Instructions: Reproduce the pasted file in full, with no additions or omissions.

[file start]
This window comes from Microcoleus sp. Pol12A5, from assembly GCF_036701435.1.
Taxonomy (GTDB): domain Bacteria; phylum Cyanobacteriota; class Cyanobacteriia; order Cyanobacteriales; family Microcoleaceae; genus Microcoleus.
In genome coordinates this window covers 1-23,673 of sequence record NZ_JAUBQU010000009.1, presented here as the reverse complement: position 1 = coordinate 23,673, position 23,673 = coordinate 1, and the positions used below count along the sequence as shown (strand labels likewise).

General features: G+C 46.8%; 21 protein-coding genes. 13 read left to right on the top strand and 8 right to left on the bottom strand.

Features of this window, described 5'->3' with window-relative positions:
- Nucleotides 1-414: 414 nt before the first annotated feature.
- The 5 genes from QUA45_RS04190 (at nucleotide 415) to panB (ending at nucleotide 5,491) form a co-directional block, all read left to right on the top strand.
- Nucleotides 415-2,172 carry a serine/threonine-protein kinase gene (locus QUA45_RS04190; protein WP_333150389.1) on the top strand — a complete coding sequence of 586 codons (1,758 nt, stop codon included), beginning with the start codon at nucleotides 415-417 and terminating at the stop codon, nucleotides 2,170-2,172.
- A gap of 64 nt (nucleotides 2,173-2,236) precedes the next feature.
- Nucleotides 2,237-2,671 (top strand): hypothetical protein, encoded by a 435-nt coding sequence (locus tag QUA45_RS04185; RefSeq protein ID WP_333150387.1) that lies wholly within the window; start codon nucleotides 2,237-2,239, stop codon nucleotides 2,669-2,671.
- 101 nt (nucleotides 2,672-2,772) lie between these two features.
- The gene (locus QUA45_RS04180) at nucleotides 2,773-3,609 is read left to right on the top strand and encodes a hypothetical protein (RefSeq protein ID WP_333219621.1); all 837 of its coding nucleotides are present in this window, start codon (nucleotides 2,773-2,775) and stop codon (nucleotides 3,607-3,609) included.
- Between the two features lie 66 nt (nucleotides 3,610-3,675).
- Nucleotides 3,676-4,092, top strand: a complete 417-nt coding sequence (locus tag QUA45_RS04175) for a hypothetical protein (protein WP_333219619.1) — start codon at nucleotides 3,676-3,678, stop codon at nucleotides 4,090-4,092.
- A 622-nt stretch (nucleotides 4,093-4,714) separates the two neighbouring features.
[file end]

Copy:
This window comes from Microcoleus sp. Pol12A5, from assembly GCF_036701435.1.
Taxonomy (GTDB): domain Bacteria; phylum Cyanobacteriota; class Cyanobacteriia; order Cyanobacteriales; family Microcoleaceae; genus Microcoleus.
In genome coordinates this window covers 1-23,673 of sequence record NZ_JAUBQU010000009.1, presented here as the reverse complement: position 1 = coordinate 23,673, position 23,673 = coordinate 1, and the positions used below count along the sequence as shown (strand labels likewise).

General features: G+C 46.8%; 21 protein-coding genes. 13 read left to right on the top strand and 8 right to left on the bottom strand.

Features of this window, described 5'->3' with window-relative positions:
- Nucleotides 1-414: 414 nt before the first annotated feature.
- The 5 genes from QUA45_RS04190 (at nucleotide 415) to panB (ending at nucleotide 5,491) form a co-directional block, all read left to right on the top strand.
- Nucleotides 415-2,172 carry a serine/threonine-protein kinase gene (locus QUA45_RS04190; protein WP_333150389.1) on the top strand — a complete coding sequence of 586 codons (1,758 nt, stop codon included), beginning with the start codon at nucleotides 415-417 and terminating at the stop codon, nucleotides 2,170-2,172.
- A gap of 64 nt (nucleotides 2,173-2,236) precedes the next feature.
- Nucleotides 2,237-2,671 (top strand): hypothetical protein, encoded by a 435-nt coding sequence (locus tag QUA45_RS04185; RefSeq protein ID WP_333150387.1) that lies wholly within the window; start codon nucleotides 2,237-2,239, stop codon nucleotides 2,669-2,671.
- 101 nt (nucleotides 2,672-2,772) lie between these two features.
- The gene (locus QUA45_RS04180) at nucleotides 2,773-3,609 is read left to right on the top strand and encodes a hypothetical protein (RefSeq protein ID WP_333219621.1); all 837 of its coding nucleotides are present in this window, start codon (nucleotides 2,773-2,775) and stop codon (nucleotides 3,607-3,609) included.
- Between the two features lie 66 nt (nucleotides 3,610-3,675).
- Nucleotides 3,676-4,092, top strand: a complete 417-nt coding sequence (locus tag QUA45_RS04175) for a hypothetical protein (protein WP_333219619.1) — start codon at nucleotides 3,676-3,678, stop codon at nucleotides 4,090-4,092.
- A 622-nt stretch (nucleotides 4,093-4,714) separates the two neighbouring features.